Stanford Conference on Disability in Healthcare

Presented by the Stanford Medicine Abilities Coalition

2nd Annual Conference on Disability in Healthcare and Medicine

April 10, 2021 | 8:00am - 6:00pm

This conference will be a deep learning opportunity for medical students, residents and fellows, medical doctors, nursing students and nurses, PA students and PA’s, hospital administration, and additional interested healthcare providers and allies.

JAN: Accommodating Nurses with Disabilities

 This JAN webpage addresses important points around "Accommodating Nurses with Disabilities."

  • How many nurses with disabilities are working today?
  • Are nurses with disabilities required to disclose their disability to their employers?
  • Can an employer ask nurses with disabilities to submit to a medical examination?

Deaf nurse Florence Nightingale Pledge

Bethany J. Baker, BSN, RN, a graduate from the University of North Florida School of Nursing. Watch this Facebook video where she repeats the Florence Nightingale Pledge in American Sign Language (ASL). 

Nurses who use wheelchairs

The following article on provides examples of nurses who use wheelchairs. The article includes a story about a nurse who was working in neurosurgery intensive care nursing when she began experiencing symptoms of multiple sclerosis. A nursing student who broke her neck in a fall. A pediatric nurse who contracted malaria in Ghana and had to have all four limbs partially amputated. A nurse who experienced an auto accident with a C5-6 incomplete burst fracture. A nurse who has transverse myelitis and hip dysplasia. A nurse with an autoimmune disease. A nurse who fell rock climbing and sustained a T9 complete spinal cord injury.

Read the complete story here:

Work-Related Accidents, Injuries, and Serious Psychological Distress among Hospital Nurses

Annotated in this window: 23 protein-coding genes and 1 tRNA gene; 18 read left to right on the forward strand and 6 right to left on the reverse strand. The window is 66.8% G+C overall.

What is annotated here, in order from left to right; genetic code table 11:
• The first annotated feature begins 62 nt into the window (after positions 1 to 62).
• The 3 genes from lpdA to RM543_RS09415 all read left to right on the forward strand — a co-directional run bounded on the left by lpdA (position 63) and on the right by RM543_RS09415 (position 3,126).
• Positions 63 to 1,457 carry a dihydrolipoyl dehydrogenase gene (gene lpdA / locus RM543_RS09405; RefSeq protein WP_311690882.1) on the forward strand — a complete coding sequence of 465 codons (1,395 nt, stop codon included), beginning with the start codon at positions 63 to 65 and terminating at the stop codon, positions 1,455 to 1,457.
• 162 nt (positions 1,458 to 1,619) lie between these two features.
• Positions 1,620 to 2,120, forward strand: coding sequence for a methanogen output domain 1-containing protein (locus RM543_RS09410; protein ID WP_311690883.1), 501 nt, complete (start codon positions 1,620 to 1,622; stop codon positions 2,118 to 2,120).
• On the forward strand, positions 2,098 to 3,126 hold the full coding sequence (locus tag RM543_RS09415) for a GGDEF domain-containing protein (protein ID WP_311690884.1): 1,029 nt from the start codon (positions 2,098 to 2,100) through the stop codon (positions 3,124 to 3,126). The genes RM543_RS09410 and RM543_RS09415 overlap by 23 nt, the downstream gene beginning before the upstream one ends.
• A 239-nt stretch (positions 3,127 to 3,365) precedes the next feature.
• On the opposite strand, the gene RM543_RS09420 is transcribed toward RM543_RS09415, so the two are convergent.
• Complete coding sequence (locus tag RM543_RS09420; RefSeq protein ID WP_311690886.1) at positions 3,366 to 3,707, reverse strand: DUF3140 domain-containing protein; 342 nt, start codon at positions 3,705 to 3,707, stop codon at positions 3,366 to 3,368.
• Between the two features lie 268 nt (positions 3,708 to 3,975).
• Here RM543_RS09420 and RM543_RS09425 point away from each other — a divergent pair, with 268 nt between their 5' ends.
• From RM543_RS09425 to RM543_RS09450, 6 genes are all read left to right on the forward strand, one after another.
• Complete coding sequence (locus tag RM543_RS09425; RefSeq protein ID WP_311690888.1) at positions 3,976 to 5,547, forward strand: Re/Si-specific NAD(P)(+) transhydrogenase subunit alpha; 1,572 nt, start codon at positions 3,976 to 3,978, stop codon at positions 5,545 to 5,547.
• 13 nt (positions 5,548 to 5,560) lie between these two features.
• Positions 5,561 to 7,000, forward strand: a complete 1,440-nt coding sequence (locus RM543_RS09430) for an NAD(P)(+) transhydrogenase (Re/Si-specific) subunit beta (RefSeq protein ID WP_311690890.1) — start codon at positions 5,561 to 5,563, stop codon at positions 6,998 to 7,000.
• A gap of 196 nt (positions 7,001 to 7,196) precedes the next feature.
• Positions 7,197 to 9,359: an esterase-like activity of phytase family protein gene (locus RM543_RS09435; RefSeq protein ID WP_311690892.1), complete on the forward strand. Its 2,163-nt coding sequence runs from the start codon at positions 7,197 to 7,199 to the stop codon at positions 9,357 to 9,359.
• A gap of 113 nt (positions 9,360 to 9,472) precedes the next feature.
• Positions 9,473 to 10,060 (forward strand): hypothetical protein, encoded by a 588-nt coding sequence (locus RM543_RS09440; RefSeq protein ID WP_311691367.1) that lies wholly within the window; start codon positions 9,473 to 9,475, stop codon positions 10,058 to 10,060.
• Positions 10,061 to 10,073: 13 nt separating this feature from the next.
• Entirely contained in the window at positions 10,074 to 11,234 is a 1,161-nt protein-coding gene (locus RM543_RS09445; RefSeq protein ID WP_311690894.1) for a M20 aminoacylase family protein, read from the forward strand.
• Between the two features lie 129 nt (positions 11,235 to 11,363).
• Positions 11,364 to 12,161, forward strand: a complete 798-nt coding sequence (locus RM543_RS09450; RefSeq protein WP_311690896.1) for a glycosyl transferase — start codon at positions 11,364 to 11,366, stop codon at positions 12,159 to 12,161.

While the following study was conducted in Japan, what can other countries learn from this?

The Influence of Supportive and Ethical Work Environments on Work-Related Accidents, Injuries, and Serious Psychological Distress among Hospital Nurses.

The healthcare industry in Japan has experienced many cases of work-related injuries, accidents, and workers' compensation claims because of mental illness. This study examined the influence of supportive and ethical work environments on work-related accidents, injuries, and serious psychological distress among hospital nurses. Self-reported questionnaires were distributed to nurses (n = 1114) from 11 hospitals. Valid responses (n = 822, 93% women, mean age = 38.49 ± 10.09 years) were used for analyses. The questionnaire included items addressing basic attributes, work and organizational characteristics, social capital and ethical climate at the workplace, psychological distress, and experience of work-related accidents or injuries in the last half year. The final model of a multivariate logistic regression analysis revealed that those who work less than 4 h of overtime per week (OR = 0.313), those who work on days off more than once per month (OR = 0.424), and an exclusive workplace climate (OR = 1.314) were significantly associated with work-related accidents or injuries. Additionally, an exclusive workplace climate (OR = 1.696) elevated the risk of serious psychological distress. To prevent work-related compensation cases, which are caused by these variables, strengthening hospitals' occupational health and safety is necessary.

Tei-Tominaga M, Nakanishi M. The Influence of Supportive and Ethical Work Environments on Work-Related Accidents, Injuries, and Serious Psychological Distress among Hospital Nurses. Int J Environ Res Public Health. 2018 Jan 31;15(2). pii: E240. doi: 10.3390/ijerph15020240. PubMed PMID: 29385044.